Emerald Coast Utilities Authority (ECUA), Pensacola, Fla.
Planning for a new wastewater treatment plant in Pensacola, Fla., had already begun when Hurricane Ivan hit in 2004. But that planning accelerated after Ivan’s Category 3 winds pummeled the area, knocked out operations at the city’s downtown wastewater treatment plant and caused untreated sewage to flow in the streets with Ivan’s storm surge.
ECUA’s response to the hurricane is now the state-of-the-art Central Water Reclamation Facility (CWRF), which began operations in August 2010. The $316 million facility is the largest public works project in the history of Escambia County.
CWRF lies on 2,327 acres roughly 18 miles north of the older Main Street plant. It is designed to handle an average flow of 22.5 million gallons a day (MGD) and peak-hour flows of 49 MGD.
The environmental benefits of the new plant are impressive. Almost all of CWRF’s treated water is being sent to local industries for reuse; solid wastes from CWRF are treated to Class AA standards, sold to other customers and used as a soil supplement. The utility boasts state and global recognitions for water reclamation, including the Sustainable Florida Best Practice Award, presented by the Collins Center for Public Policy, and the Global Water Reuse Project of the Year Award, presented by Global Water Intelligence.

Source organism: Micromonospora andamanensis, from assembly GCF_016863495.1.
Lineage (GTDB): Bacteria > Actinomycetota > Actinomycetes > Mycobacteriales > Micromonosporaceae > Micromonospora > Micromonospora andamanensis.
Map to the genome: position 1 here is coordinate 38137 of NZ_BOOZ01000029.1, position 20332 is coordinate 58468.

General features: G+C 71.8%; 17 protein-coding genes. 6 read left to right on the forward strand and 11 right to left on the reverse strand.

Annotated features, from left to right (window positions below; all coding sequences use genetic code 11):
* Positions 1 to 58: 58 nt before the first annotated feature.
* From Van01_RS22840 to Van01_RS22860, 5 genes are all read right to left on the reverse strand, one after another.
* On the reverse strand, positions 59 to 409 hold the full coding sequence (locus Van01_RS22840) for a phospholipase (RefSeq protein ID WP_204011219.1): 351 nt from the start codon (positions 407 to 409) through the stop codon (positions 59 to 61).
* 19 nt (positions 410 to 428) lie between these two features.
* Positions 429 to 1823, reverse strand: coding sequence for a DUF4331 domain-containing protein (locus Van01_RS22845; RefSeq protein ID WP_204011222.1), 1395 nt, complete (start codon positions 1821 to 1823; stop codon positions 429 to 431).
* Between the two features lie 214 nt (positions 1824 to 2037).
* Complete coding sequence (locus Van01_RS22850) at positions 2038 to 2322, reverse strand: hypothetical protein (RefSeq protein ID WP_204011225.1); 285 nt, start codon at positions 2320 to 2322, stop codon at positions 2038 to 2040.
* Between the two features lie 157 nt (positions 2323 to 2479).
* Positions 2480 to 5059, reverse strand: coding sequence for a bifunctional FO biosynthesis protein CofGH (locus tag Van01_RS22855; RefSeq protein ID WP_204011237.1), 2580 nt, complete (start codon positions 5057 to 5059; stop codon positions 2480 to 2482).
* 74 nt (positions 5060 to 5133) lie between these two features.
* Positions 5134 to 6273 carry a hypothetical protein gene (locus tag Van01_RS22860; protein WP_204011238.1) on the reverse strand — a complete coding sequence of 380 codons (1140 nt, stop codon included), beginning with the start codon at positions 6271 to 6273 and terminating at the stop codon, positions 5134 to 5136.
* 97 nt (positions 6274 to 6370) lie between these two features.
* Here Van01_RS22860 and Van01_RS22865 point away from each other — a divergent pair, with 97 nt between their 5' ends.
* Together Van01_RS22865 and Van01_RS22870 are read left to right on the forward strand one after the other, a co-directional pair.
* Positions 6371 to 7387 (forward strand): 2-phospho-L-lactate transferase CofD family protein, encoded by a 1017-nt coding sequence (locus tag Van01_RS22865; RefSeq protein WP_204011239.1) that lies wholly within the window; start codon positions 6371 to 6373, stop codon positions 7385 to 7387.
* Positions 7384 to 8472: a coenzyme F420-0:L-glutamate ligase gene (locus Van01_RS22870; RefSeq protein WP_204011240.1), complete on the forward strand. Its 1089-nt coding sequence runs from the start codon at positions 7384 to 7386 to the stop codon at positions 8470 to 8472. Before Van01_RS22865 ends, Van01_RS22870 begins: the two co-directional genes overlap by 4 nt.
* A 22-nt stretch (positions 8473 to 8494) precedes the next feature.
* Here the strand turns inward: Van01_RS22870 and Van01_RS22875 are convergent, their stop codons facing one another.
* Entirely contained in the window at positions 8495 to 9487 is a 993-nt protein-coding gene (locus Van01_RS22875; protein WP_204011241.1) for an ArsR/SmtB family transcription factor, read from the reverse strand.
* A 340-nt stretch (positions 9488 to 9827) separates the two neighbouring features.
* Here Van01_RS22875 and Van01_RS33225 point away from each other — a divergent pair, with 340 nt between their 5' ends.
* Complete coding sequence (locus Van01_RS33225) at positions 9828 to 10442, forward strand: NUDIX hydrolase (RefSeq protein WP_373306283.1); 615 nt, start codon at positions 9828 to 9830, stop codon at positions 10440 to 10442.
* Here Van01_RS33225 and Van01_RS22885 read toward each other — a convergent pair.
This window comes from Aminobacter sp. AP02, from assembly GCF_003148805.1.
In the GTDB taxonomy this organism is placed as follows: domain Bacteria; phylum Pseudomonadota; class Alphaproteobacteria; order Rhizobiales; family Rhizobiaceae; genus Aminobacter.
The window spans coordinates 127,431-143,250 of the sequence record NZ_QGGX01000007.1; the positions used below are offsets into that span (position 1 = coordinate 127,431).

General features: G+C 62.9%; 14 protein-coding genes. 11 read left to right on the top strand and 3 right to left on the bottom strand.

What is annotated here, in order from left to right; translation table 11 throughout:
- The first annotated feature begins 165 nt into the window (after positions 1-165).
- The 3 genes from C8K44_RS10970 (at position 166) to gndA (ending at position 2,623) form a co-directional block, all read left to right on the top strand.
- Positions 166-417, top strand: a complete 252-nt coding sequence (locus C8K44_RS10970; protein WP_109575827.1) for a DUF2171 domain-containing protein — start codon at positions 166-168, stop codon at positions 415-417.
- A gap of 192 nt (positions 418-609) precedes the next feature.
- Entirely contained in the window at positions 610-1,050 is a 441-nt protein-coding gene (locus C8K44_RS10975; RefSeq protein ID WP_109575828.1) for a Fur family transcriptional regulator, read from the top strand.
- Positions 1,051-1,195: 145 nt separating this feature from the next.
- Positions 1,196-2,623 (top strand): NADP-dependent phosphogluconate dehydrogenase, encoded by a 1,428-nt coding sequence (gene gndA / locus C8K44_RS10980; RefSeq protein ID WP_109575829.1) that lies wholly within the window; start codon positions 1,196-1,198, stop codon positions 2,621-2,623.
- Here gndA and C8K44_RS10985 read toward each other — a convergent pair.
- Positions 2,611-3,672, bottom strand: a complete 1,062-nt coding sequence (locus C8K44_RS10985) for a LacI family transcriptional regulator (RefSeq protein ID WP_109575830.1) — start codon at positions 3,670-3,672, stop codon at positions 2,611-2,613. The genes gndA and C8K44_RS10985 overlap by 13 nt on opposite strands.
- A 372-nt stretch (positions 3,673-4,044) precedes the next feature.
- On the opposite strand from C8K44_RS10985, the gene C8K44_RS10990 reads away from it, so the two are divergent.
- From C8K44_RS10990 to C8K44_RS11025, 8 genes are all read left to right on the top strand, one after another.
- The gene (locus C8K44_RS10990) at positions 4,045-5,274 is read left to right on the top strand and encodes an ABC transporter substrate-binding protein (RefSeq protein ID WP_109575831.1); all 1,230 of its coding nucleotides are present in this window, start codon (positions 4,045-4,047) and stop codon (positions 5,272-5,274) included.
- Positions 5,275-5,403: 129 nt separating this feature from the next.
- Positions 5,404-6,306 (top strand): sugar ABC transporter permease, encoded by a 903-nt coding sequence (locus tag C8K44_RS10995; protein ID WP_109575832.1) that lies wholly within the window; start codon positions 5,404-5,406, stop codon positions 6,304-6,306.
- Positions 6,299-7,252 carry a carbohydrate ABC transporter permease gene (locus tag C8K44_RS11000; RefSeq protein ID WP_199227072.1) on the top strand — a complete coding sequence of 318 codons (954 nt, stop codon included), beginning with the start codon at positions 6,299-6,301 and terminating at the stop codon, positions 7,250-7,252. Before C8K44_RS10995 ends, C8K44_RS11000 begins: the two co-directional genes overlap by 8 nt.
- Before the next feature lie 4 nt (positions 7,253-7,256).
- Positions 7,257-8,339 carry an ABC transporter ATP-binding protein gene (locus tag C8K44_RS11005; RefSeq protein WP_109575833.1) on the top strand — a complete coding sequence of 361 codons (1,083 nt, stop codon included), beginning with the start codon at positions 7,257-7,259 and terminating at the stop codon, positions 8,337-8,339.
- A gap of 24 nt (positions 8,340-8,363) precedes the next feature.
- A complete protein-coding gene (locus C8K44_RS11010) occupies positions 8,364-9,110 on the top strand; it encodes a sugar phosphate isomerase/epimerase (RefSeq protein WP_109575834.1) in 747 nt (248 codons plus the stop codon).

In addition to wastewater treatment, the utility pumps more than 13 billion gallons of potable water annually to more than 90,000 residential and commercial customers, serving a population of more than 200,000 people.
“We knew we had identified what we wanted to use the moment the Flex-Ring system was shown to us.”
What They Used:
AMERICAN’s distributor in Pensacola, Ferguson Waterworks, supplied 101 Series 2500 Resilient Wedge Gate Valves ranging in diameter from 16 to 54 inches. AMERICAN ductile iron pipe comprised the lion’s share of roughly 100,000 feet of 24- to 54-inch transmission mains between the old and new plants.
What They Said:
“We knew we had identified what we wanted to use the moment the Flex-Ring system was shown to us,” said Ned McMath, ECUA deputy executive. Flex-Ring provided ECUA an opportunity to use like materials and have a positive joint restraint system with increased flexibility compared to traditional friction-based joint restraint. Also important was the elimination of traditional bolts-and-nuts joint restraint systems, which can be subject to corrosion and also tend to point load the pipe during installation.
ECUA evaluated several types of forcemain pipe materials before deciding that ductile iron pipe with a 40-mil ceramic epoxy lining provided the best lifecycle value and reliability for this critical element of the project, according to McMath.
The plant design engineer was Baskerville-Donovan, Pensacola, Fla. The transmission line design engineer was Hatch Mott MacDonald, Pensacola, Fla. The general contractor for the project was Brasfield & Gorrie, Birmingham, Ala.